Introduction: Power to Tax and Sovereignty
Power to levy taxes has been universally acknowledged as an essential attribute of sovereignty. Cooley in his Book on Taxation – Volume-1 (4th Edn.) in Chapter-2, recognises the power of taxation to be inherent in a sovereign State. The power, says Cooley, is inherent in the people and is meant to recover a contribution of money or other property in accordance with some reasonable rule or apportionment for the purpose of defraying public expenses.
In Commissioner of Income Tax, Udiapur, Rajasthan v. MCdowell and Co. Ltd. (2009) 10 SCC 755, the Supreme Court observed as follows:
“(iv) As an incident of sovereignty and in the nature of compulsory exaction, a liability founded on principle of contract cannot be a “tax” in its technical sense as an impost, general, local or special.”
Further, a tax is a compulsory exaction of money for general public good and is defined as under by Thomas M. Cooley in his book The Law of Taxation at page 61(Clark A. Nichols ed., 4th ed. 1924) as follows:
“Taxes are the enforced proportional contributions from persons and property, levied by the state by virtue of its sovereignty for the support of government and for all public needs. This definition of taxes, often referred to as “Cooley’s definition,” has been quoted and endorsed, or approved, expressly or otherwise, by many different courts. While this definition of taxes characterizes them as ‘contributions’, other definitions refer to them as ‘imposts’, ‘duty or impost’, ‘charges’, ‘burdens’, or ‘exactions’, ; but these variations in phraseology are of no practical importance.”
GST and the World
Prior to the implementation of the Goods and Service Tax (GST), there were several indirect taxes which were being levied at different levels of the supply chain. The implementation of the GST has resulted in the merger of indirect taxes (central as well as state) thereby making the GST an umbrella tax, which would facilitate Indian Businesses compete globally. GST is inter-alia structured for efficient tax collection, seamless inter-state movement of goods and reduction of the number of indirect taxation departments such as VAT, Excise, Service Tax, etc which resulted in glitches and undue delays.
France was the first country to implement GST to reduce tax-evasion in 1954. Since then, more than 160 countries have implemented GST with some countries having Dual-GST (e.g. Brazil, Canada etc.) model i.e. Federal GST and State GST. India has chosen the Canadian model of dual GST i.e. CGST and SGST or IGST in case of inter-state transport of goods or provision of services.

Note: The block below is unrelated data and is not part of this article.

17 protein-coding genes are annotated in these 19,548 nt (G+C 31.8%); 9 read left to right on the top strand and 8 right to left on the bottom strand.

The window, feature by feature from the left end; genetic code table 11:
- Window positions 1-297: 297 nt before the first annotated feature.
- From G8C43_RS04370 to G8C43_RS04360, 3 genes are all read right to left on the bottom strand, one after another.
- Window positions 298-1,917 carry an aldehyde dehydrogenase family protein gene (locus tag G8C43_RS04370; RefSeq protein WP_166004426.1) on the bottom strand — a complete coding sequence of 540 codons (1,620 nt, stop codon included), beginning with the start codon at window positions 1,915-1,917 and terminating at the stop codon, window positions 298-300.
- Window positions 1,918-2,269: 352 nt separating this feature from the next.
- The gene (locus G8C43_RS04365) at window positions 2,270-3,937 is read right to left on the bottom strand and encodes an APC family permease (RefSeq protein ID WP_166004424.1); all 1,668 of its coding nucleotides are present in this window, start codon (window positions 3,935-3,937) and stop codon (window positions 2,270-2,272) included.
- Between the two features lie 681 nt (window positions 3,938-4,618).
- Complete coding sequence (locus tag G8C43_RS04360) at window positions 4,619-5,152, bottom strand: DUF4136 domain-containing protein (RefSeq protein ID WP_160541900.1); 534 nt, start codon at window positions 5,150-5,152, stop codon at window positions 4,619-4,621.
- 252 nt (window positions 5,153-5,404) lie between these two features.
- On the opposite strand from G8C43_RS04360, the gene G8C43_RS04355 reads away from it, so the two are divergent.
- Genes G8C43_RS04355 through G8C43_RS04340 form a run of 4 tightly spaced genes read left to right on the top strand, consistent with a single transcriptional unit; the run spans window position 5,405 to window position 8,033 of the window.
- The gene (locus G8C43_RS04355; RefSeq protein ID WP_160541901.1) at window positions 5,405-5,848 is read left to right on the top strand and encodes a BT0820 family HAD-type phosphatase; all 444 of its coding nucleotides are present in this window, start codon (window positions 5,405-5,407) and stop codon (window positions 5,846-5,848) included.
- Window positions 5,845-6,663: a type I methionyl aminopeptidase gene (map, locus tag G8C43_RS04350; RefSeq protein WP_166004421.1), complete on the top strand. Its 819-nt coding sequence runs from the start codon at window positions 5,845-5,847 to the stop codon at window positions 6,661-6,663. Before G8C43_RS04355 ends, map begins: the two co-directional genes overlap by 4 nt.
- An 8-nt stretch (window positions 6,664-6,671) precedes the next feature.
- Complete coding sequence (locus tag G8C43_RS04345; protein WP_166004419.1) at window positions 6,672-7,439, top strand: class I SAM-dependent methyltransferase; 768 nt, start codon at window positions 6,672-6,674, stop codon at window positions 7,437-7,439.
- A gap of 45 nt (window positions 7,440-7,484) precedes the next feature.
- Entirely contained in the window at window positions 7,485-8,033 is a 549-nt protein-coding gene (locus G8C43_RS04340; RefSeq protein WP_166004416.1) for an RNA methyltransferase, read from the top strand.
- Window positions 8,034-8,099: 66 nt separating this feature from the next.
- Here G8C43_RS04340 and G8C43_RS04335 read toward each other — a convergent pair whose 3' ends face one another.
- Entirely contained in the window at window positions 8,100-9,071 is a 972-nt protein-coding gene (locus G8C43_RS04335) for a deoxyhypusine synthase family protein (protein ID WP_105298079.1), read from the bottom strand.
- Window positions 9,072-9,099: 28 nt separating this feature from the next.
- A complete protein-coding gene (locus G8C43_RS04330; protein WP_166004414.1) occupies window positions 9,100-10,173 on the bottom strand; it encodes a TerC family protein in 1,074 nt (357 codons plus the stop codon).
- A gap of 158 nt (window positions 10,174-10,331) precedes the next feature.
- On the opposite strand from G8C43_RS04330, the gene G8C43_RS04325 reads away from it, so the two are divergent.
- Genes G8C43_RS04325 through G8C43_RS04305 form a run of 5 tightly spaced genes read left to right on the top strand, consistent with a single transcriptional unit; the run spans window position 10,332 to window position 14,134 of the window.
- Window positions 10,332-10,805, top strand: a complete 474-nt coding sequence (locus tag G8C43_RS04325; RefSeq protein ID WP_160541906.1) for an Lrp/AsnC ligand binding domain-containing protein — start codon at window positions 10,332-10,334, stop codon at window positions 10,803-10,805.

In Canada, the GST is known as Federal Goods and Service Tax and Harmonized Sales Tax which is being implemented since 1991. A table made below provides a comparison of scheme of GST in India and the prevailing schemes in Canada, Singapore and Malaysia.
|Name of the Law relating to Taxation of Goods and Services||Goods and Services Tax||Goods and Service Tax||Federal Goods and Service Tax & Harmonized Sales Tax||Goods and Service Tax|
|Threshold exemption limit||20 Lakhs (10 Lakhs for NE States)||Singapore $ 1 million
(Approx Rs. 4.8 crore)
|Canadian $ 30,000 (Approx Rs. 15.6 lakhs in INR)||MYR 500,000
(Approx Rs. 75 lakhs)
|Standard Rate||0% (for food staples), 5%, 12%, 18% and 28%(+cess for luxury items)||7% Reduced rates- Zero rated, exempt.||GST 5% and HST varies from 0% to 15%||6%|
|Liability arises on||Accrual basis: Issue of invoice OR
Receipt of payment
|Accrual Basis: Issue of invoice OR Receipt of payment OR Supply - earliest
Cash basis:(T/O upto SGD$1mn): Payment
|Accrual basis: The date of issue of invoice OR the date of receipt
of payment- earlier.
|Accrual Basis: Delivery of goods OR Issue of invoice OR Receipt of payment|
|Exempt services||Manufacture of
exempted goods or Provision of exempted services (which have been notified such as rent from residential accommodation)
|Real estate, Financial services, Residential rental||Real estate, Financial Services,
Rent (Residence), Charities, Health, Education
|Basic food, Health Transportation, Residential property, Agricultural land|
Therefore, GST model across the commonwealth countries are similar with some variations with respect to the rates and threshold limits, which may be economy specific.
GST in India: Biggest Economic Reform since Independence